Proposition B: Forcing Smokers to Cough Up for Education
Non-smokers may think they have nothing to lose if they vote to increase taxes on tobacco products in Missouri. And if the resulting revenues are set aside in a “lock box” for public education, one might think this is a real win-win proposition — both discouraging a bad habit and raising more money for our schools.
That is the argument that proponents of Proposition B are making in calling for a whopping 429 percent increase in Missouri’s cigarette tax (from 17 cents a pack to 90 cents). But there are good reasons for rejecting this argument.
First, tobacco taxes are regressive in nature and disproportionately harm the poor. It is wrong to place a higher tax burden on people who are least able to afford it simply because they are engaged in an activity that is not popular.
Second, no one should trust the security of the so-called “lock box.” Though Proposition B states the revenue directed to K-12 education should be “in addition to” funds from the school funding formula, it is likely the new money will replace other state funds. A provision in the bill allows tobacco dollars to be used in the school funding formula if it is underfunded, which currently it is. The lock box is already open and there is little reason to expect legislators to close it.
Third, and most importantly, more money does not necessarily mean the quality of education will improve. According to the Digest of Education Statistics, Missouri increased per-pupil spending on education by almost 40 percent in inflation adjusted dollars between 1992 and 2008. Despite that, Missouri’s achievement scores on the National Assessment of Educational Progress have remained almost flat.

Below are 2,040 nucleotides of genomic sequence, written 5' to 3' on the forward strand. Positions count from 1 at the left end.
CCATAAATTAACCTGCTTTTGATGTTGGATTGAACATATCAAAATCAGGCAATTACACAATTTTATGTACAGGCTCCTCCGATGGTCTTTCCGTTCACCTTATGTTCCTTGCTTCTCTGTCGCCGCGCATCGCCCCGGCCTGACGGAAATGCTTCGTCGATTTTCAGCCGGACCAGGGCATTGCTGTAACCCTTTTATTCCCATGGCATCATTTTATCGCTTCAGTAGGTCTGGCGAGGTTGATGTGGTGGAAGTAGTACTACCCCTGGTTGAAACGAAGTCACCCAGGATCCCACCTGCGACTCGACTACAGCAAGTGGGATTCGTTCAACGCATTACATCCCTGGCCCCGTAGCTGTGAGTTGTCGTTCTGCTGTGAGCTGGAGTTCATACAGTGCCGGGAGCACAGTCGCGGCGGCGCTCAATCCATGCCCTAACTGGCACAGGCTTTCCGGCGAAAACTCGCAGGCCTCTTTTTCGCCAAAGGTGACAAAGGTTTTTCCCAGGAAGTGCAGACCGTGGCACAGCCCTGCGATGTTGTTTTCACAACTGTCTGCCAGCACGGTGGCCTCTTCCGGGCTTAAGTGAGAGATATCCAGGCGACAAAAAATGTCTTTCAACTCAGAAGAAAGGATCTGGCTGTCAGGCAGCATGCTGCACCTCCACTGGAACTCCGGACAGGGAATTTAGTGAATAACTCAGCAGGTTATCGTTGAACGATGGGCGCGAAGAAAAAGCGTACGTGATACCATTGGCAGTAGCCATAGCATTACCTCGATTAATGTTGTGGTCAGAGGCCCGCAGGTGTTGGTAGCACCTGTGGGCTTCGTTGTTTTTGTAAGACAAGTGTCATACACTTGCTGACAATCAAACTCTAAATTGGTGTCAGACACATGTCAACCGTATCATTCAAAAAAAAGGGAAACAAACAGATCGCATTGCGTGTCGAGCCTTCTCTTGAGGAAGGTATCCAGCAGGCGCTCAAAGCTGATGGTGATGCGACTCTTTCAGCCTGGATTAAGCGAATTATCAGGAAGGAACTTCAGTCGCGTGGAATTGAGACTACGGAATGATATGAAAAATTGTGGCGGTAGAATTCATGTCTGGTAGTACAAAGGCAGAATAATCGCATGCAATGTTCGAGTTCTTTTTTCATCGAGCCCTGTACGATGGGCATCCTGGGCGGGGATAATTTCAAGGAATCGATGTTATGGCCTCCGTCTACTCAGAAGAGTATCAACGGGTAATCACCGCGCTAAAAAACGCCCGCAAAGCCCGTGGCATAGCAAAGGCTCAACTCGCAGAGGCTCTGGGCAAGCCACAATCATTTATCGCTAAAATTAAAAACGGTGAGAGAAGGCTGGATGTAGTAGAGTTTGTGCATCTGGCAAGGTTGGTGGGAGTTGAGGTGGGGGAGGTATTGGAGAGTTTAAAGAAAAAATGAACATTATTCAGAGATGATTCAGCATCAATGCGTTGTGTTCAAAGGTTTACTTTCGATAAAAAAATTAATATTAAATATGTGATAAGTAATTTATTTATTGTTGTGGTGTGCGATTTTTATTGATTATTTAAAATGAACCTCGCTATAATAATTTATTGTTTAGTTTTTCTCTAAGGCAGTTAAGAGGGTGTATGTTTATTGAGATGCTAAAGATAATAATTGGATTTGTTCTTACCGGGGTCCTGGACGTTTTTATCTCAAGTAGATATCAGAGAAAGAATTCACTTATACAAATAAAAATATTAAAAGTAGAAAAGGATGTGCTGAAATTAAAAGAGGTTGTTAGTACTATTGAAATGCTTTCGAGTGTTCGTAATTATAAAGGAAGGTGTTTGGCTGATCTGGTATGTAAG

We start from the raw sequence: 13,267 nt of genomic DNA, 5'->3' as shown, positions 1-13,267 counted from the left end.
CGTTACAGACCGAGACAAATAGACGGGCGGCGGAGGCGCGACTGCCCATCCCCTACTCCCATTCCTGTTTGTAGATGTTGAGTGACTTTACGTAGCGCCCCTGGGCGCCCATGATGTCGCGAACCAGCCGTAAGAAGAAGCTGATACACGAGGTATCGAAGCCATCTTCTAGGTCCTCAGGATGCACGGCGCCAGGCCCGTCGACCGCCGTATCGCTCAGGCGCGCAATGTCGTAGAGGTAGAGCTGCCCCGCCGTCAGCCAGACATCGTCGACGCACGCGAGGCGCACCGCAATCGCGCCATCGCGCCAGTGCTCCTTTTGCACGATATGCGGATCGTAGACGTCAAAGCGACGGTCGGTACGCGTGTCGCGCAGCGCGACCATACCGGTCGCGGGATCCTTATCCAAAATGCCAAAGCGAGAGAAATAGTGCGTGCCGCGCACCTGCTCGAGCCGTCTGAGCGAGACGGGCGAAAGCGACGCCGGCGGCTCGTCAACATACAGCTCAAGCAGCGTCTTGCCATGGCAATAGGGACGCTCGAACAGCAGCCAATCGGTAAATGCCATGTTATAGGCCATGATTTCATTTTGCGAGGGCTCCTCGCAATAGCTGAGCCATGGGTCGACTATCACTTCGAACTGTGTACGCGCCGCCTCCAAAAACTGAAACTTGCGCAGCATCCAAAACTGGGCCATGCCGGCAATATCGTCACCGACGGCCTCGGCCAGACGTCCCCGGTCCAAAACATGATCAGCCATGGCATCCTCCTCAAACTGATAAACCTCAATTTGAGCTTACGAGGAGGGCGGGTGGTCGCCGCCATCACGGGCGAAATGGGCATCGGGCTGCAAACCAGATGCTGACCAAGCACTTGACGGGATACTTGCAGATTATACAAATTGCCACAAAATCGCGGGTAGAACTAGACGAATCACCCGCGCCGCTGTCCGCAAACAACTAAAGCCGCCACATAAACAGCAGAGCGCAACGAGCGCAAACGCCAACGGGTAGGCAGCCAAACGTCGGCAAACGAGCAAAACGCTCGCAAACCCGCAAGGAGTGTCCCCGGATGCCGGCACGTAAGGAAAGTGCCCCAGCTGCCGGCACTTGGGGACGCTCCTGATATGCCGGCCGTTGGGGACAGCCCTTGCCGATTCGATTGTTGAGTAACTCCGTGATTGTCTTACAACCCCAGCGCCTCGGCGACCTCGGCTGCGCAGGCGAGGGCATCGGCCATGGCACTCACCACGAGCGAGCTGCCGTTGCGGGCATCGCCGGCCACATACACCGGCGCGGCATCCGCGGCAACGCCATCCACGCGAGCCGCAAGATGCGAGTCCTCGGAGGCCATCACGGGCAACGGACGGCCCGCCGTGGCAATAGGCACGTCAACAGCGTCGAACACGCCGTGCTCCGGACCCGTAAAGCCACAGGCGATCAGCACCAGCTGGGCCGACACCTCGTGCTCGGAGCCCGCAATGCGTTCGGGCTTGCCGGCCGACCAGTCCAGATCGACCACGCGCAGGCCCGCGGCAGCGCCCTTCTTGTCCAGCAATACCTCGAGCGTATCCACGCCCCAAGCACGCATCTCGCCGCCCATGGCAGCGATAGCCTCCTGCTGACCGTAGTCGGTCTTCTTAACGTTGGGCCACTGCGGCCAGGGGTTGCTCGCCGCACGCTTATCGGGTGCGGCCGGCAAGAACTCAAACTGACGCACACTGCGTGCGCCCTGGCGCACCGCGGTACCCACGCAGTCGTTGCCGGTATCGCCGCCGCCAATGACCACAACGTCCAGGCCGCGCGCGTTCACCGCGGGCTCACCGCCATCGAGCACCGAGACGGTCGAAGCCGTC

Making sure our kids get a great education is a moral imperative. It is also politically popular. Yet, specifically targeting politically unpopular and vulnerable groups in order to raise money for education is the wrong approach to fixing our schools. We all know that smoking leads to a variety of health problems. But that does not give the government license to inflict punitive taxes on people engaged in a legal activity. This is behavior modification through taxation and is the equivalent of taxing milkshakes in order to fund road construction.
Real improvement in education will come from making Missouri a place that attracts business and educational entrepreneurs; a place where parents are free to choose and schools are free to innovate. Making smokers cough up more tax dollars for education will not achieve these goals and will do little to provide a strong, sustainable educational system for future generations.
Michael Rathbone is a policy researcher and James V. Shuls is the education policy analyst at the Show-Me Institute, which promotes market solutions for Missouri public policy.